Intracranial epidural hematoma in a newborn with DIC secondary to congenital rubella
AbstractEpidural hematoma in newborns is rare, it occurs more frequently in infants born from nulliparous mothers with delivery difficulties. Intracranial hemorrhage in infants is usually secondary to vascular malformations, anticoagulation, inherited or acquired coagulopathy. Hematological disorders are infrequently associated with congenital rubella. The main defects of the disease associate deafness, cataracts, congenital heart disease, microcephaly and mental retardation. Rubella remains a public health problem in developing countries, in which rubella immunization is not a part of the national immunization program. We report a preterm infant, born at 31 weeks of gestation, by caesarean section for fetal distress. Prenatal ultrasound showed intrauterine growth restriction with marked oligohydramnios. The mother reported pyrexia and rush in the first missed menstrual period. Maternal rubella status was unknown. At birth, clinical examination showed microcephaly, blueberry muffin rash, diffused ecchymoses, splenomegaly, jaundice, lethargy, hypotonia and mutisite bleeding. Laboratory tests showed severe thrombocytopenia at 8 x 109/L, prolonged prothrombin time, anemia at 10.2g/dL, and hyperbilirubinemia. Urgent cranial ultrasound showed epidural hematoma with mass effect on the underlying parietal lobe and the right lateral ventricle with mid-line shift (A). It also revealed hydropcephaly sequelae of prenatal intraventricular hemorrhage; with periventricular cysts and thalamic arteritis, signs of fetopathy (B). Congenital rubella syndrome diagnosis was confirmed by a positive test of specific anti-rubella immunoglobulins M. The outcome was poor with persistence of disseminated intravascular coagulation requiring multiple fresh frozen plasma and platelet transfusion. The infant died on the third day of life secondary to refractive hemorrhage.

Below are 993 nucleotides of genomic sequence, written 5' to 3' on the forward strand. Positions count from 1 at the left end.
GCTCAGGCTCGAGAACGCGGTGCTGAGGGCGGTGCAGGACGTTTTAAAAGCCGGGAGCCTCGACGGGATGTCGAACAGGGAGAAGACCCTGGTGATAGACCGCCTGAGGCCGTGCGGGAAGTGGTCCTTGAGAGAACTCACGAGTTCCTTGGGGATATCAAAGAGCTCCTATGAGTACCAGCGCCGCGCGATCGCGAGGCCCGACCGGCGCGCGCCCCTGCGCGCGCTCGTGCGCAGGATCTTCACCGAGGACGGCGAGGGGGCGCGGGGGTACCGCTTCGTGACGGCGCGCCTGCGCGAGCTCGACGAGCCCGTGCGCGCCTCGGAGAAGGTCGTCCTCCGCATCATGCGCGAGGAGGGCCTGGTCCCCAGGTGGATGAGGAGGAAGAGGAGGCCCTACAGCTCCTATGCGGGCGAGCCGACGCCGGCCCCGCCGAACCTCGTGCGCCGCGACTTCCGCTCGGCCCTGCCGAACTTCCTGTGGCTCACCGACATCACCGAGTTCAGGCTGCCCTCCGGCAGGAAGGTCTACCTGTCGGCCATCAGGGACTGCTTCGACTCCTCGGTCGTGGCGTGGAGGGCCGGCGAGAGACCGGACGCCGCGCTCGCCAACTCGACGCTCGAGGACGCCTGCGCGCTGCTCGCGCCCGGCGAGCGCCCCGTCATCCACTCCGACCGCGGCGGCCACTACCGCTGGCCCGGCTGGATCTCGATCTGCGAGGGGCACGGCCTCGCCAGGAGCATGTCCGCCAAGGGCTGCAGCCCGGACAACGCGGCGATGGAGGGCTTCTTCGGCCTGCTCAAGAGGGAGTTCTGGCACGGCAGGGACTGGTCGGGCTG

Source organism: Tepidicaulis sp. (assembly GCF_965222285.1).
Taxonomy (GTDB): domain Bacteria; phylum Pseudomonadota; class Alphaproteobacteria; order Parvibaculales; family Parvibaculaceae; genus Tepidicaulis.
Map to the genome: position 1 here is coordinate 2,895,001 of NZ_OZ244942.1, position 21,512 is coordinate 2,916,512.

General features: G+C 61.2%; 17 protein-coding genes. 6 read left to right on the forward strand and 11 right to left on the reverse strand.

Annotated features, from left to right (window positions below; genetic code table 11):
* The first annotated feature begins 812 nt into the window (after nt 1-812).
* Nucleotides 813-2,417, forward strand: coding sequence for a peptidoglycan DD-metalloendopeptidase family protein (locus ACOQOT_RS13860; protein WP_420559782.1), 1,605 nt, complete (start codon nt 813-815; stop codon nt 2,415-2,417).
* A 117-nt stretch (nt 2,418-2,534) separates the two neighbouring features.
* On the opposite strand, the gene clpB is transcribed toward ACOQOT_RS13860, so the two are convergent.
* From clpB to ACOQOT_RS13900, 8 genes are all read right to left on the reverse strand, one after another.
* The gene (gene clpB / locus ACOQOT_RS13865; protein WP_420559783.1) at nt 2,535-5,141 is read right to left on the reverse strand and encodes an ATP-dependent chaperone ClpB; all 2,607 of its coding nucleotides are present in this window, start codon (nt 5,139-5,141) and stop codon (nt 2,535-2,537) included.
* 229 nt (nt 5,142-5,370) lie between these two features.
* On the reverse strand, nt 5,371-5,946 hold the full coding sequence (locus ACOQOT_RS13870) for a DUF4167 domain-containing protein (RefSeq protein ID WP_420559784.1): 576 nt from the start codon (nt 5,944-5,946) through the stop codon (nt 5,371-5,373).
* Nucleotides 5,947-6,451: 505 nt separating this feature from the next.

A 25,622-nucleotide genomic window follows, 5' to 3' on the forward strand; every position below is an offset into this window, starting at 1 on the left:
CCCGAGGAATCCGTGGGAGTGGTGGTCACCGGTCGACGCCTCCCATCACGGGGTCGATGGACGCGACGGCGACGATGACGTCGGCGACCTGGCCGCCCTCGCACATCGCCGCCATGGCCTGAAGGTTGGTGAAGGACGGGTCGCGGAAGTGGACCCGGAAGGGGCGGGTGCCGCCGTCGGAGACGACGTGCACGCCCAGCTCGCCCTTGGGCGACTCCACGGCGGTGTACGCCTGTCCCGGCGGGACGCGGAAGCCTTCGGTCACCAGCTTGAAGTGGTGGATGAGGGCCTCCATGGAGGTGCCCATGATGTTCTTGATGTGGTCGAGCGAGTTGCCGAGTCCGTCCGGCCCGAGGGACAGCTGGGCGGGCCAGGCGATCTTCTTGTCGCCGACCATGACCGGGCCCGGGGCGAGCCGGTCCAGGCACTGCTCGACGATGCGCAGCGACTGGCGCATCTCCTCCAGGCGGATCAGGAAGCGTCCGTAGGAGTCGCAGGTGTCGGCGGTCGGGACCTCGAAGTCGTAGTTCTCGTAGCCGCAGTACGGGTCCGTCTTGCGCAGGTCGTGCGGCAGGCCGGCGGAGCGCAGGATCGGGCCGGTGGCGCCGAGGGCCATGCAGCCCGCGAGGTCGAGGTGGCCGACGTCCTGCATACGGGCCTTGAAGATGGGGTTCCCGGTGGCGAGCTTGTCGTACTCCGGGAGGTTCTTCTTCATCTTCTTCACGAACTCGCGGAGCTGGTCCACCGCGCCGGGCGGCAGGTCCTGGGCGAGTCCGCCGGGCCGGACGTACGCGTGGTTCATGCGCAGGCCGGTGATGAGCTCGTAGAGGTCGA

Pan African Medical Journal 2015; 22
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